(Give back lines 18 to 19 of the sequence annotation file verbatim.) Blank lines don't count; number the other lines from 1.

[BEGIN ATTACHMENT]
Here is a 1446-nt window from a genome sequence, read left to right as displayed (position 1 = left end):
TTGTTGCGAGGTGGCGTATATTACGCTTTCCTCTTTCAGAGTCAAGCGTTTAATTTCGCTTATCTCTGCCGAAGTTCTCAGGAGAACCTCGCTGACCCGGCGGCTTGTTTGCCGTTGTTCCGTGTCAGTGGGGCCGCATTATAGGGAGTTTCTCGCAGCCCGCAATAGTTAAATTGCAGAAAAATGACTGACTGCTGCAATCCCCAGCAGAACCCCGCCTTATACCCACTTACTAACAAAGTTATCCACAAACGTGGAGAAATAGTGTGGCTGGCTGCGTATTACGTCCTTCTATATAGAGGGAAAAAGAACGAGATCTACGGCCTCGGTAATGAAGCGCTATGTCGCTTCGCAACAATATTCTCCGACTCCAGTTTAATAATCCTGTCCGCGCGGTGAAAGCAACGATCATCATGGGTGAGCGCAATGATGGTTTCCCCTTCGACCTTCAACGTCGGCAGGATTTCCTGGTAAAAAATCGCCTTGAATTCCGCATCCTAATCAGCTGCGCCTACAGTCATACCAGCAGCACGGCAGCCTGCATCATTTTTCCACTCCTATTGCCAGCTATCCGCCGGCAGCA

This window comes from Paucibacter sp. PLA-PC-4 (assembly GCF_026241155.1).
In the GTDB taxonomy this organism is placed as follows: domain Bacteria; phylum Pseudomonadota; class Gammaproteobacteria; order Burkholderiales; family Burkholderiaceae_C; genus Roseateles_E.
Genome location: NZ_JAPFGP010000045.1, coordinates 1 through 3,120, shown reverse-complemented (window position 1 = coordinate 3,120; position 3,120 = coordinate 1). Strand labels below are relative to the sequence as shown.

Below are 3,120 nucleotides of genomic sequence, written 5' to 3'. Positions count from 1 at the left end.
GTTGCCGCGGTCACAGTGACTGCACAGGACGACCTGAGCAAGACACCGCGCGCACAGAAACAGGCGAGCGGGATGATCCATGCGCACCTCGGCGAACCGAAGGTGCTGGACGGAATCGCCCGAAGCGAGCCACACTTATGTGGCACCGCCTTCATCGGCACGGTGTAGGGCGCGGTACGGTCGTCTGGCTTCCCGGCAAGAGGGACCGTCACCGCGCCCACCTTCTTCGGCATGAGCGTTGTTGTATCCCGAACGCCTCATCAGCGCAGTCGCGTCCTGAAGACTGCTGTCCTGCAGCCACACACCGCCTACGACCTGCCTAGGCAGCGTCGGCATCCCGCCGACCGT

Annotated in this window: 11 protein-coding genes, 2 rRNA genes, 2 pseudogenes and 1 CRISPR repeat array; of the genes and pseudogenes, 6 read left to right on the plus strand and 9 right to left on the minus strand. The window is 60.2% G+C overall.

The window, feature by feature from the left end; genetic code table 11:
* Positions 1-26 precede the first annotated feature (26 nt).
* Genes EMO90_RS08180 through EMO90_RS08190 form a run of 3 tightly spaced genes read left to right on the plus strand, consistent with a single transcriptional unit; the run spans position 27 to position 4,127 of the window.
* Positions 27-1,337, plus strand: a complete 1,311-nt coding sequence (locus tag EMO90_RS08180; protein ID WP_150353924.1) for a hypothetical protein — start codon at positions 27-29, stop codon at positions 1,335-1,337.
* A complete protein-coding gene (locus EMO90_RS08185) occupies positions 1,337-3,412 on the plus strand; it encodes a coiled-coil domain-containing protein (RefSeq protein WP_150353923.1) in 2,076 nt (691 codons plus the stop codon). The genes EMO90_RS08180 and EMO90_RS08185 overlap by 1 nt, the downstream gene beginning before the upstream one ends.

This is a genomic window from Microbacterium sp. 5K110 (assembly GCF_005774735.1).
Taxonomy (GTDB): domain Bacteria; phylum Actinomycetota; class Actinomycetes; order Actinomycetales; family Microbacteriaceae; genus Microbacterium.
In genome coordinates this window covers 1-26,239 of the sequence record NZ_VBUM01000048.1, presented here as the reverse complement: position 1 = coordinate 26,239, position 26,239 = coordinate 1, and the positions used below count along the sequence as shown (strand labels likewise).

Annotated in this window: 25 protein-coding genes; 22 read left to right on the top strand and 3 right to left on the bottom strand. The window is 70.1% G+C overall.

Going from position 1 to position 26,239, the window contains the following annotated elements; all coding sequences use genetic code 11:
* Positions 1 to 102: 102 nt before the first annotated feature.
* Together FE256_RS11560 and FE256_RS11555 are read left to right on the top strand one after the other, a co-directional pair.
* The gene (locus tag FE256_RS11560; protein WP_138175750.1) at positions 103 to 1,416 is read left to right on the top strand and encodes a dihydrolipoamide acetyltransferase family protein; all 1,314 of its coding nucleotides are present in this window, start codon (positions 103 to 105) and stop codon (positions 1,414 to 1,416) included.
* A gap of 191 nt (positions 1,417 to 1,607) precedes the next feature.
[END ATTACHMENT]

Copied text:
Going from position 1 to position 26,239, the window contains the following annotated elements; all coding sequences use genetic code 11:
* Positions 1 to 102: 102 nt before the first annotated feature.